Bruno Mars swept the major categories at the 60th Grammy Awards, claiming the trifecta of song, record and album of the year categories. Many expected Kendrick Lamar or Jay-Z — each heavily nominated acts — to take home the top prize. Lamar, who opened the ceremony with a fiery performance, cleaned up in five categories, including rap/sung performance and rap album. Other highlights during the telecast included Janelle Monáe’s impassioned call to action when introducing Kesha’s performance and Hillary Clinton’s surprise appearance in one of host James Corden’s prerecorded segments to read a portion of the Trump book “Fire and Fury.”
The Grammy Awards giveth, and the Grammy Awards taketh away.
When the Recording Academy announced nominations in November for music's most prestigious prizes, the notoriously fusty industry group raised the tantalizing prospect that its members finally got it.
With multiple nods for the likes of Kendrick Lamar, Jay-Z and the Puerto Rican duo of Luis Fonsi and Daddy Yankee (whose song "Despacito" was 2017's biggest hit), the academy seemed to be acknowledging that, in a rapidly changing world, great pop should strive to embody new values instead of merely upholding the old ones.
For two full hours, it was as if 2017 never happened. The first half of the 60th Grammy Awards was filled with the usual fare of booty-shaking performances, sleepy ballads and sleepier acceptance speeches.
And then singer Kesha stepped onstage to remind everyone that the last year had been anything but business as usual.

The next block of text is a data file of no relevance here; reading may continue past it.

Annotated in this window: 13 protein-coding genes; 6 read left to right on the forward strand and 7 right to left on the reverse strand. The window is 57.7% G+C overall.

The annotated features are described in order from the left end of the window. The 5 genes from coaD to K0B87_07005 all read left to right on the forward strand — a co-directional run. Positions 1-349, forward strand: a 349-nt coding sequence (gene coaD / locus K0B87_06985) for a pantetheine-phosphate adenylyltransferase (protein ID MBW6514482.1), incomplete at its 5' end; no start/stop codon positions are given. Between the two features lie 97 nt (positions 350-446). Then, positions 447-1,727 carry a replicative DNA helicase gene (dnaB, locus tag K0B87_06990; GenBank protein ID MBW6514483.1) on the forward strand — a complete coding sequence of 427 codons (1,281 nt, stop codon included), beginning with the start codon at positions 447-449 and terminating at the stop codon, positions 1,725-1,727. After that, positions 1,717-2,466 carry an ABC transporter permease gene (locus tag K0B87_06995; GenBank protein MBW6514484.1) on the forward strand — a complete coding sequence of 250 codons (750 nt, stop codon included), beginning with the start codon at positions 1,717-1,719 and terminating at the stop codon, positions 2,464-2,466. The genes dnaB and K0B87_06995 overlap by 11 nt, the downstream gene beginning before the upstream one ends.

The pop singer turned social warrior was nearly destroyed, professionally and personally, when she leveled sexual assault accusations against her powerful producer in 2014. The case dragged on in court through 2017. But when she performed her redemptive hit "Praying" during Sunday's live telecast from New York's Madison Square Garden, it sent a clear message to an audience who had been waiting for an acknowledgment of the #MeToo moment beyond white roses worn on the red carpet, and to an industry that's hardly begun to deal with its own demons.
Unlike his fellow late-night hosts who have spun topical humor into ratings jumps during the Trump administration, James Corden and his "Late Late Show" isn't known for political material.
Celebrated instead for his show's star-courting musical segments and spinoffs ("Carpool Karaoke" and "Drop the Mic"), Corden is a genial and reliably inoffensive choice for the Grammys, which turned to him last year to take over for LL Cool J, directing traffic between awards and performances.
Last year, for the first awards show in the Trump era, Corden stuck to his usual script with self-deprecating one-liners and energetic musical segments. This year, he received what counts as a comedy seal of approval in 2018 — an angry tweet from a political figure.
Kesha's emotional performance at this year's Grammys was in the works long ahead of Sunday's ceremony, with its origins tracing back to late last year when the pop singer-songwriter played to a sold-out crowd at the Hollywood Palladium.